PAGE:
1899 The Canadian Reading Camp Movement is founded. Becomes Frontier College in 1922. University students were sent to the Canadian wilderness to teach laborers, mostly lumberjacks and miners, how to read and write. (See Exhibit 6.2 for more information on Frontier College.) From this time until the 1930s, ABE was not significantly distinguished from other adult education initiatives, which were carried out through YMCAs and YWCAs, Mechanics' Institutes, churches, labor unions, farm organizations, traveling circuit lecturers and teachers, and other organizations.
1935 The Canadian Association for Adult Education (CAAE) is founded as a clearinghouse to serve professionals in the field. The CAAE was the first national organization dedicated solely to adult education and laid the groundwork for the adult literacy organizations that eventually became central to the field. The CAAE became a developer of educational programs with a focus on citizenship, dedicated to informing adults about political, social, and economic issues. It was the main source of adult education publications until the 1950s and nurtured some of the early researchers who separated out for study high-school-equivalent education (sometimes referred to as ABE in Canada) and pre-high-school-equivalent education (sometimes referred to as literacy education). The CAAE 1985 report, Educationally Disadvantaged Adults: A Project, contributed to the pressure for government action on literacy. Its leadership role diminished in the late 1980s, and it folded in the mid-1990s.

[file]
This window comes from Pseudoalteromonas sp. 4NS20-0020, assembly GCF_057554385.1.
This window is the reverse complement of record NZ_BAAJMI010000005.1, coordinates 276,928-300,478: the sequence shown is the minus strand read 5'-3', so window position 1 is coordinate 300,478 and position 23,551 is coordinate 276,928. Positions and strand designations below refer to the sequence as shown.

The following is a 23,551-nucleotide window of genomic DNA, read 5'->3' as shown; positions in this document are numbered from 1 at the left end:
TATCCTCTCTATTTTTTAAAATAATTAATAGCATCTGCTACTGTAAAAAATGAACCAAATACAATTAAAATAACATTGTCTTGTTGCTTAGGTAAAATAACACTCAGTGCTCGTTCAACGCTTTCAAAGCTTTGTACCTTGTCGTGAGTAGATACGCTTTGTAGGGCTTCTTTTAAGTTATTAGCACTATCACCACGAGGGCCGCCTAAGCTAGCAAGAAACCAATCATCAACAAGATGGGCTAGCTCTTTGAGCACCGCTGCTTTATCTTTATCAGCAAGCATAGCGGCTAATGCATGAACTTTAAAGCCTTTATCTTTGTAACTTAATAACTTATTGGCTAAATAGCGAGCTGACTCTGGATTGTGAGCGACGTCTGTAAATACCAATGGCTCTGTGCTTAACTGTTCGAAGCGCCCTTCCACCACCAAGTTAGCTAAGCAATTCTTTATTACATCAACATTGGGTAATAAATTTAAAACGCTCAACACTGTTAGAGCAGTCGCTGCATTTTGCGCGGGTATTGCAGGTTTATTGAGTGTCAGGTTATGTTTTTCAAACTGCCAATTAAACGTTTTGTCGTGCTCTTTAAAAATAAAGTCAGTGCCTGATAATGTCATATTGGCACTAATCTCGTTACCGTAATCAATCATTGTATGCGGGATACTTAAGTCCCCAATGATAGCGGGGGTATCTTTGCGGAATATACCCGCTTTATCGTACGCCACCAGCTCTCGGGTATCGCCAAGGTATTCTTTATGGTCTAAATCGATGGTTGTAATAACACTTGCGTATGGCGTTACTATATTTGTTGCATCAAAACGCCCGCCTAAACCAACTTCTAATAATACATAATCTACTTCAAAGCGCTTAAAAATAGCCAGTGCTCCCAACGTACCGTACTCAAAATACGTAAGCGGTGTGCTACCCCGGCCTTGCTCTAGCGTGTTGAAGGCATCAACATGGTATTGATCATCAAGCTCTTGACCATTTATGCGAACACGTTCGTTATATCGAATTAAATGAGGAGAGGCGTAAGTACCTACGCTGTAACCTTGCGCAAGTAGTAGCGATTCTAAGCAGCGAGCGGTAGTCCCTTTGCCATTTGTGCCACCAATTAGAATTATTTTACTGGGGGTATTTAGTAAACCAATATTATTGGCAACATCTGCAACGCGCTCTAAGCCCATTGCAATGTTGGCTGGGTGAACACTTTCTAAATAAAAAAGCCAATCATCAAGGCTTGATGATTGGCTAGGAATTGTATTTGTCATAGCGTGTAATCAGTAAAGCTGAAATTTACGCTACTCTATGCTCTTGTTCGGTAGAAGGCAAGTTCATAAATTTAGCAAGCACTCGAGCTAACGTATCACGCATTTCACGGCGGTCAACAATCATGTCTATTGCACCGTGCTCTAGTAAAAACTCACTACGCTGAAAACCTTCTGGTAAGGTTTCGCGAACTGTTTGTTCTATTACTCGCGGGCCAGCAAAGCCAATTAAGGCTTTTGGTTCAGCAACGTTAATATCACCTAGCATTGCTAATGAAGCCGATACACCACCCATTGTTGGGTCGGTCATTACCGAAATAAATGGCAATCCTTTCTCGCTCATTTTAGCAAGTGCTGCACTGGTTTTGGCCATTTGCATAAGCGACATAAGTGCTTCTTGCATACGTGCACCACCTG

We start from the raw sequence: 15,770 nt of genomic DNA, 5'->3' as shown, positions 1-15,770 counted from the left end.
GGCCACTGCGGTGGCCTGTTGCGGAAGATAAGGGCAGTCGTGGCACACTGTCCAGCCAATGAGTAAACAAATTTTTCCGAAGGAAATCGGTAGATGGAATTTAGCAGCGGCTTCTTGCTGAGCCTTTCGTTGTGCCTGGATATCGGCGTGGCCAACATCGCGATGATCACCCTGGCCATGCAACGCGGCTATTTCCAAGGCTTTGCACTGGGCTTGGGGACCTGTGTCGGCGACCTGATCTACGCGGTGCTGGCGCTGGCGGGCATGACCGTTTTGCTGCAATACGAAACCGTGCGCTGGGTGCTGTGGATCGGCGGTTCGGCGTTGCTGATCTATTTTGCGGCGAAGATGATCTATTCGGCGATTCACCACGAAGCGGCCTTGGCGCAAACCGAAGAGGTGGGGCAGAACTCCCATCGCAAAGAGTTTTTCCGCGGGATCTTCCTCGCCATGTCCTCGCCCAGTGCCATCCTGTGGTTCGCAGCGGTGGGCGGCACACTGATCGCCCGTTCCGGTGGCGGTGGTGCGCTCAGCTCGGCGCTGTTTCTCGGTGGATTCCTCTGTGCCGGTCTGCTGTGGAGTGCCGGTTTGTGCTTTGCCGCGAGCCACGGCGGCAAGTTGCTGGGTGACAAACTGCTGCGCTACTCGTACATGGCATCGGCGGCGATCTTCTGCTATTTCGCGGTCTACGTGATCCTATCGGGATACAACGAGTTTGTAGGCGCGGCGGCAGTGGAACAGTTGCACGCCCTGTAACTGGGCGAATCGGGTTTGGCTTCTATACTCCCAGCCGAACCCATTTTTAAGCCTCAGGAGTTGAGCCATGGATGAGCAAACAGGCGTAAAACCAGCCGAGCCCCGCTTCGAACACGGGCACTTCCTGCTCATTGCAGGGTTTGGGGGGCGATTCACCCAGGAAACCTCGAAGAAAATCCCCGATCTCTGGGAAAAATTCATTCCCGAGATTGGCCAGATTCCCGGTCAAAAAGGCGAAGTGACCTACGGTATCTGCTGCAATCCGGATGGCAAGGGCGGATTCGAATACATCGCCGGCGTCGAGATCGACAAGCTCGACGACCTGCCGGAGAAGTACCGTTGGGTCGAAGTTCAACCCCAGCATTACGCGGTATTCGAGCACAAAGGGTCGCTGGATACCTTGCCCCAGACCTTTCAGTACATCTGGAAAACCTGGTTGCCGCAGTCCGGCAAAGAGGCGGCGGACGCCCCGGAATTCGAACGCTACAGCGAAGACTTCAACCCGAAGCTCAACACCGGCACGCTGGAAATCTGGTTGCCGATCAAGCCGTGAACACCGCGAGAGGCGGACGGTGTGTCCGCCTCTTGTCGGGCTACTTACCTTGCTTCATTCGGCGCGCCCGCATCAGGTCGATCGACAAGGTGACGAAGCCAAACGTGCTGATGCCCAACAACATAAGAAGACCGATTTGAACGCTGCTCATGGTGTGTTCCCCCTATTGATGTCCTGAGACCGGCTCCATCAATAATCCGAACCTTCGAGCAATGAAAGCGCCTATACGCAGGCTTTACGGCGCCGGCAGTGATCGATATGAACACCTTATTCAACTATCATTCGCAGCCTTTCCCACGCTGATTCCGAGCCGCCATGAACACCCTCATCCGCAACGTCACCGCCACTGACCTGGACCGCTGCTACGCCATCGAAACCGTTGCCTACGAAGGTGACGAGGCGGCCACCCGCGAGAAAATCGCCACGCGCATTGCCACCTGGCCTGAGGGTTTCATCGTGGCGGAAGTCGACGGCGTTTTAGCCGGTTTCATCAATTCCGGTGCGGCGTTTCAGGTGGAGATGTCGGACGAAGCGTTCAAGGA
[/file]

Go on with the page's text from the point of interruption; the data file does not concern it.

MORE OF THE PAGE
1960s The decade was characterized by idealistic social consciousness and nationalist feeling in Canada and Quebec, waves of immigration, and broad social reforms, such as the war on poverty. Means of waging the war on poverty included expanded federal funding for technical and vocational education, which led to the exposure of undereducation among adults.